Throw in some Asian fusion flavored health idea with all sorts of mysterious powers and it will develop into a large community of outwardly window-dressing people who believe in it wholeheartedly without doubts,
    So what are the chances of people getting closer to the truth around the web or surfing to a guru who will provide them with what they want to hear, even smart people doctors held wrong knowledge at the beginning of the epidemic and the central media also chose the extremists among them the deniers, this thing has a severe effect on the trust of the general public, Imagine in a completely imaginary country what kind of media has something to do with travel companies and stopping tourist travel will hurt his pocket who he will choose to put in the main news the one who will tell you that this is something very serious that reminds of the Spanish flu or something that is convenient for them to tell you that this is just hysteria and that Normal flu? So how do you analyze information in this world? So in the case of an epidemic, you go to WHO, the World Health Organization, and you know that there is a Chinese influence there, but the information is ultimately available, in addition, you cross-examine with some senior officials on the subject of epidemics in the world, and you get a relatively good picture of what is going to happen
    Bill Gates, in his famous lecture from 2016, who foresaw one by one the blow we suffered both in terms of morbidity and the economic aspect in general, took information from the experts in the field of
    which he was exposed to in his philanthropic work in Africa against plagues and malaria where everything was known,
    After that you ask what measures were successful in dealing with previous epidemics like Sars because there is no need to reinvent the wheel
    And you check this in countries in the far east, for example, a country like Taiwan, democracy, masks from kindergarten, including grades XNUMX to XNUMX, inside the classroom and outside, including all adults in any public place, all ages, strict disinfection, no corner rounding, and you do a coffee fist, they are the experts, not you, and the fact is, come in and see the The numbers there without
    Close to now 7 have passed away and about 480 infections are accumulating for us, more have already died than were infected there since the beginning of the epidemic. But here we continue to argue whether the masks work or not in a hospital you sometimes see even staff members walking around without masks just unbelievable

  4. And one more thing - it is clear that electromagnetic radiation does not produce viruses...
    But it affects the electrical current of the brain... a kind of stupidity and violence?
    And unfocused pains? A simple and obvious explanation...a polar water molecule
    It happened to me personally: from 1976 to 1985 I suffered from migraine and it stopped for a while
    I understood it to be tetrazine food coloring.
    From 2008 to 2014 I suffered from vomiting almost every night and it stopped
    When I realized that it was a cumin spice, I added it to my diet myself.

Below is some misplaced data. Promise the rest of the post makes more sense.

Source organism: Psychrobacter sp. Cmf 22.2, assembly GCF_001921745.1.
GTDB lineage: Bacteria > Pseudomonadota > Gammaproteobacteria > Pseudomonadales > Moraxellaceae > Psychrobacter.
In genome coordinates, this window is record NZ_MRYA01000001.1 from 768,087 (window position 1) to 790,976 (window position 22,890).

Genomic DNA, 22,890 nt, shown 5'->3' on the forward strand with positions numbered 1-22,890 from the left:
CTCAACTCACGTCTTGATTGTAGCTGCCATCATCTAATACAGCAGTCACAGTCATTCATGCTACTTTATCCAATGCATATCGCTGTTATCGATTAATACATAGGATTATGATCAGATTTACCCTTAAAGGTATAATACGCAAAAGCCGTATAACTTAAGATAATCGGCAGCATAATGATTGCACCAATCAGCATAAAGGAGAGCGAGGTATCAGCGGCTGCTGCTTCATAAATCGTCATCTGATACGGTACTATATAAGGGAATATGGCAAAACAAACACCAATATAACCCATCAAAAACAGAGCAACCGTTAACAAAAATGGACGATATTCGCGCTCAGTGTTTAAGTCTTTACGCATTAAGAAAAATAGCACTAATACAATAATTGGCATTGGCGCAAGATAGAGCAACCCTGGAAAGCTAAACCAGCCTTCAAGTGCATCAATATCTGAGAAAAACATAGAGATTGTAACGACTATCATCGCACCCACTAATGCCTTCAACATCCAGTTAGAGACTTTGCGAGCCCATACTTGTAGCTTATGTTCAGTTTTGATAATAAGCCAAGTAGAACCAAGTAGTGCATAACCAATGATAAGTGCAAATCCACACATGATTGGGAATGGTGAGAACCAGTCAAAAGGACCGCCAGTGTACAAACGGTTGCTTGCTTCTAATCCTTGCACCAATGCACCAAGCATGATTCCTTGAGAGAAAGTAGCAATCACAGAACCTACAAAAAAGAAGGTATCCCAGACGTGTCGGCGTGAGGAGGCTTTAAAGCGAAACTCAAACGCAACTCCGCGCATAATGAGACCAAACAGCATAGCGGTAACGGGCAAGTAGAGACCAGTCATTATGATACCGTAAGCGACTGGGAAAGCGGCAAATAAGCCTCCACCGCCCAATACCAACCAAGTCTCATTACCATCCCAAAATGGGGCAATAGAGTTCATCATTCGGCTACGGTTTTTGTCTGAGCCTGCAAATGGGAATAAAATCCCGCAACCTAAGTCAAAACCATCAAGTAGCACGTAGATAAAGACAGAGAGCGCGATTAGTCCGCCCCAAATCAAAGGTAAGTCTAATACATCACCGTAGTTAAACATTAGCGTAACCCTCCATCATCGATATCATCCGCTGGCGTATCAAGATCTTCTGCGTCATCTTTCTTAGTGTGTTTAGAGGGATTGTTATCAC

From Pesach to Parshat and I begged, my Shabbat candles were extinguished in a quarter of an hour or less and I searched for a spirit and did not find it...until I searched for the candles of
    The same package [50 in a bag] and I dug inside the candle itself and took a bag
    New and now fine, thank God, the problem was with the fuse.
    A corona is a couple of rays from two-sided gold-colored yal keys
    and connected down near the head with a smooth strip. An opportunity to correct some idiosyncrasies, exaggerations that humanity has drifted into recently.
    A general example - clinical depression can be from a serotonin deficiency or from a prolactin deficiency or from a testosterone deficiency or from fatigue [Ritalin]
    And it will not help to give a serotonin recycler if the problem is for another reason.

  5. In addition to no truth from a private source, there is one from a government source from the state.
    K like...corona.

  6. Funding communication through advertisements is a cause of the problem.
    There is a possibility to finance with tax inventions for the government and there is a possibility to finance
    through a fee that an internet provider will distribute to a radio station device
    Paying the singers. And that's in addition to a cash payment for a sheet of newspaper that you buy
    At the kiosk - the price of paper, printing and marketing will be greatly reduced by avoiding a piece
    space by advertisements. And why almost everyone is convinced that advertisements
    Is she a sacred cow? Because advertisers stole their minds.

  7. Asbar is right.

    The scope experiment determined that the truth is a variable pie.

    I know because I edited it myself.

    It turns out that the larger the diameter of the circle, the larger the ratio between the diameter and the circumference of the circle.

    I demand that the academic institutions immediately repeat my perimeter experiment, and that the geometry books be modified to conform to spiral geometry.

    I will post a YouTube soon.

  8. There is an age-old philosophical question do we distinguish between truth and lies?
    The answer to this question in words is doomed to failure.

    The same problem exists in science as well
    Is permanent pie true or false?
    Is variable pie true or false?
    In science it is possible to answer these questions, but the answer is not in words but in actions.
    The scope experiment determined that the truth is a variable pie.

    A. Asbar